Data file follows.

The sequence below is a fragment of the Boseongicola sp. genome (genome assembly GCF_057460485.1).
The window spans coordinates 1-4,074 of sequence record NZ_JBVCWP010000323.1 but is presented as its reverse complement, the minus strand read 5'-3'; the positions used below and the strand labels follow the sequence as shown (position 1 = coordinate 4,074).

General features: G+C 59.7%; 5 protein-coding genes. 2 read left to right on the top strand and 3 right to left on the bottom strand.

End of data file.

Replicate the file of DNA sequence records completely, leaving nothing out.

The sequence below is a fragment of the Boseongicola sp. genome (genome assembly GCF_057460485.1).
The window spans coordinates 1-4,074 of sequence record NZ_JBVCWP010000323.1 but is presented as its reverse complement, the minus strand read 5'-3'; the positions used below and the strand labels follow the sequence as shown (position 1 = coordinate 4,074).

General features: G+C 59.7%; 5 protein-coding genes. 2 read left to right on the top strand and 3 right to left on the bottom strand.